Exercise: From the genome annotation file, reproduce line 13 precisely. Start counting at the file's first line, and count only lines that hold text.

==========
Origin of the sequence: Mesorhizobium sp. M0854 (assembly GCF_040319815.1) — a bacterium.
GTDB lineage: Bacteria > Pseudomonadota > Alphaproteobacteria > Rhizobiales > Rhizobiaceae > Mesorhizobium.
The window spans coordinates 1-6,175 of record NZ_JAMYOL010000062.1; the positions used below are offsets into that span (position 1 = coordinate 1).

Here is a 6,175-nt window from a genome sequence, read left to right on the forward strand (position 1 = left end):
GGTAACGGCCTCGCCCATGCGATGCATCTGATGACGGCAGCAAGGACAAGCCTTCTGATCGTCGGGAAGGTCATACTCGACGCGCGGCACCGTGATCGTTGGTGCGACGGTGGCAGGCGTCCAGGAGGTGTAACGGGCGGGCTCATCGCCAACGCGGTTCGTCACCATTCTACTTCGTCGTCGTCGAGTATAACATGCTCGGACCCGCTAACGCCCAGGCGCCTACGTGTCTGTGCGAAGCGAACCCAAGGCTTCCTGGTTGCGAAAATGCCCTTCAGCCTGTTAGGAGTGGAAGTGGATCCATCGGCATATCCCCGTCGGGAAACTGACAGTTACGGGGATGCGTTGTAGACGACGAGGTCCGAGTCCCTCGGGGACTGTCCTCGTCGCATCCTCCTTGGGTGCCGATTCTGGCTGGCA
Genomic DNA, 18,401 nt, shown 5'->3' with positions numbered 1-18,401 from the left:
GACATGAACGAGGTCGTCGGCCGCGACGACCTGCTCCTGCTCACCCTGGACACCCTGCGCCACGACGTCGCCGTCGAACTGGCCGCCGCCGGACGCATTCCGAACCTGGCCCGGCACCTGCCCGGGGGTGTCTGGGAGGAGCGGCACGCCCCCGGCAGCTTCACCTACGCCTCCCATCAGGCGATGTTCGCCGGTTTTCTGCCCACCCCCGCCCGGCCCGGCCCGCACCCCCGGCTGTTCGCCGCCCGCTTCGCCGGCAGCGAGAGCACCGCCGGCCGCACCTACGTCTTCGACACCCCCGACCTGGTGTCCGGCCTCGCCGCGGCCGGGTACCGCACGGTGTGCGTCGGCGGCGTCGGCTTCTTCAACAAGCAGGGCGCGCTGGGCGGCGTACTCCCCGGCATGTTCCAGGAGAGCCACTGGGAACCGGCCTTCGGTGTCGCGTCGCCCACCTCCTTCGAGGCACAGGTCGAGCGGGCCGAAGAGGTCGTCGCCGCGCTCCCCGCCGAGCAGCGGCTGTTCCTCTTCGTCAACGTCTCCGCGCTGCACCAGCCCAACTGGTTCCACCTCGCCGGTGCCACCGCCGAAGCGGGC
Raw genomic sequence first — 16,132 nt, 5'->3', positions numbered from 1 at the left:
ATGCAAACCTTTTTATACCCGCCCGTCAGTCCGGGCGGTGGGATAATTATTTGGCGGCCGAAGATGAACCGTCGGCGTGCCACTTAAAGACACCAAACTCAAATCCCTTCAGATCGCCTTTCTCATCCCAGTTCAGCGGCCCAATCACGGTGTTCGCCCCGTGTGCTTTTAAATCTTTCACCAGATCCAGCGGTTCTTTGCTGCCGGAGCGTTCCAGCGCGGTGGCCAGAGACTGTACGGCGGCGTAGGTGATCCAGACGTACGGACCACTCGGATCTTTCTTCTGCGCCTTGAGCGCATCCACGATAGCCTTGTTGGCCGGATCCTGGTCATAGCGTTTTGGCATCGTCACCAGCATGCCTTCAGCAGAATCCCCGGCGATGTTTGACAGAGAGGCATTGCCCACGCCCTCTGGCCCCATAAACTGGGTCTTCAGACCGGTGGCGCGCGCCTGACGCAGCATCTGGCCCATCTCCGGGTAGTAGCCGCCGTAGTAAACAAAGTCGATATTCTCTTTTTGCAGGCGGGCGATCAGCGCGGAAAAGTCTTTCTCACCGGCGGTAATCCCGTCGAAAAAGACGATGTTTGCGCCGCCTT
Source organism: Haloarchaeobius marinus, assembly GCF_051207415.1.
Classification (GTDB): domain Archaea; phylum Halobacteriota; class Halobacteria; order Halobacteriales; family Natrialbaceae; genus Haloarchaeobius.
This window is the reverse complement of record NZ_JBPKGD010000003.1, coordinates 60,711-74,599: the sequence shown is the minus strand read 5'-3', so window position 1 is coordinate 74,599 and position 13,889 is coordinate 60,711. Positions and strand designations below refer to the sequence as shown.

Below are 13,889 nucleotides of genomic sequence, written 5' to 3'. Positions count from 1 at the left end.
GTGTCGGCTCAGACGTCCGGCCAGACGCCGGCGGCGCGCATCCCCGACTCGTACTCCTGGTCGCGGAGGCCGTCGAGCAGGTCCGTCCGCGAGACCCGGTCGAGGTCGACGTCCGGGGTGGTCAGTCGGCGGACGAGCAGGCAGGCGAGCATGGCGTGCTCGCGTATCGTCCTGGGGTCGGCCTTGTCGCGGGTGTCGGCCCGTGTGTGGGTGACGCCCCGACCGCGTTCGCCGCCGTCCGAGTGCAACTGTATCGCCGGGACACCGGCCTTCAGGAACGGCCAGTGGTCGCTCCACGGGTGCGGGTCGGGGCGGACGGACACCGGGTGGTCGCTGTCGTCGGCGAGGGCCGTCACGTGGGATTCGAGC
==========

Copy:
Below are 13,889 nucleotides of genomic sequence, written 5' to 3'. Positions count from 1 at the left end.